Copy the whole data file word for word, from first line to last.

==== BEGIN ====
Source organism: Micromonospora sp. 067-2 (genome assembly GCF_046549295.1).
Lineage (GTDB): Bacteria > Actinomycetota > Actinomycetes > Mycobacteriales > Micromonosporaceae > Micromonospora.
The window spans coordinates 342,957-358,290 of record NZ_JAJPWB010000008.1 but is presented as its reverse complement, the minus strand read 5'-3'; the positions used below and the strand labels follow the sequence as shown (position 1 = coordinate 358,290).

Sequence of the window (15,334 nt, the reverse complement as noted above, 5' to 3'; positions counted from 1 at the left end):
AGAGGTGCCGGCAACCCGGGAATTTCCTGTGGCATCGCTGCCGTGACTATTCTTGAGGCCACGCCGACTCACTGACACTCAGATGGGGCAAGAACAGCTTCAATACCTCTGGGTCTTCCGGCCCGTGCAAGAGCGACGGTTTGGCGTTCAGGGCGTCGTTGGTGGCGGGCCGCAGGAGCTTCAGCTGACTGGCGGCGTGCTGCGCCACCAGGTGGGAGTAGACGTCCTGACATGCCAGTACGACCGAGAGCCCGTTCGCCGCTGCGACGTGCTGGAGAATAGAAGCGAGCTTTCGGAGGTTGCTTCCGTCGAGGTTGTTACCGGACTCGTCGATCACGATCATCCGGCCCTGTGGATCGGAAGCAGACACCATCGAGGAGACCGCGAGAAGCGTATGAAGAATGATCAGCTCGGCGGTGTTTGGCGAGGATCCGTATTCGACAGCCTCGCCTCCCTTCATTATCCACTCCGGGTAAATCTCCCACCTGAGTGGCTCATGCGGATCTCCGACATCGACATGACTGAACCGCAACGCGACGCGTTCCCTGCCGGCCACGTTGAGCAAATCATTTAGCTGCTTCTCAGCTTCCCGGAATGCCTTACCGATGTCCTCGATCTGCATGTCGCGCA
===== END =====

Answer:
Source organism: Micromonospora sp. 067-2 (genome assembly GCF_046549295.1).
Lineage (GTDB): Bacteria > Actinomycetota > Actinomycetes > Mycobacteriales > Micromonosporaceae > Micromonospora.
The window spans coordinates 342,957-358,290 of record NZ_JAJPWB010000008.1 but is presented as its reverse complement, the minus strand read 5'-3'; the positions used below and the strand labels follow the sequence as shown (position 1 = coordinate 358,290).

Sequence of the window (15,334 nt, the reverse complement as noted above, 5' to 3'; positions counted from 1 at the left end):
AGAGGTGCCGGCAACCCGGGAATTTCCTGTGGCATCGCTGCCGTGACTATTCTTGAGGCCACGCCGACTCACTGACACTCAGATGGGGCAAGAACAGCTTCAATACCTCTGGGTCTTCCGGCCCGTGCAAGAGCGACGGTTTGGCGTTCAGGGCGTCGTTGGTGGCGGGCCGCAGGAGCTTCAGCTGACTGGCGGCGTGCTGCGCCACCAGGTGGGAGTAGACGTCCTGACATGCCAGTACGACCGAGAGCCCGTTCGCCGCTGCGACGTGCTGGAGAATAGAAGCGAGCTTTCGGAGGTTGCTTCCGTCGAGGTTGTTACCGGACTCGTCGATCACGATCATCCGGCCCTGTGGATCGGAAGCAGACACCATCGAGGAGACCGCGAGAAGCGTATGAAGAATGATCAGCTCGGCGGTGTTTGGCGAGGATCCGTATTCGACAGCCTCGCCTCCCTTCATTATCCACTCCGGGTAAATCTCCCACCTGAGTGGCTCATGCGGATCTCCGACATCGACATGACTGAACCGCAACGCGACGCGTTCCCTGCCGGCCACGTTGAGCAAATCATTTAGCTGCTTCTCAGCTTCCCGGAATGCCTTACCGATGTCCTCGATCTGCATGTCGCGCA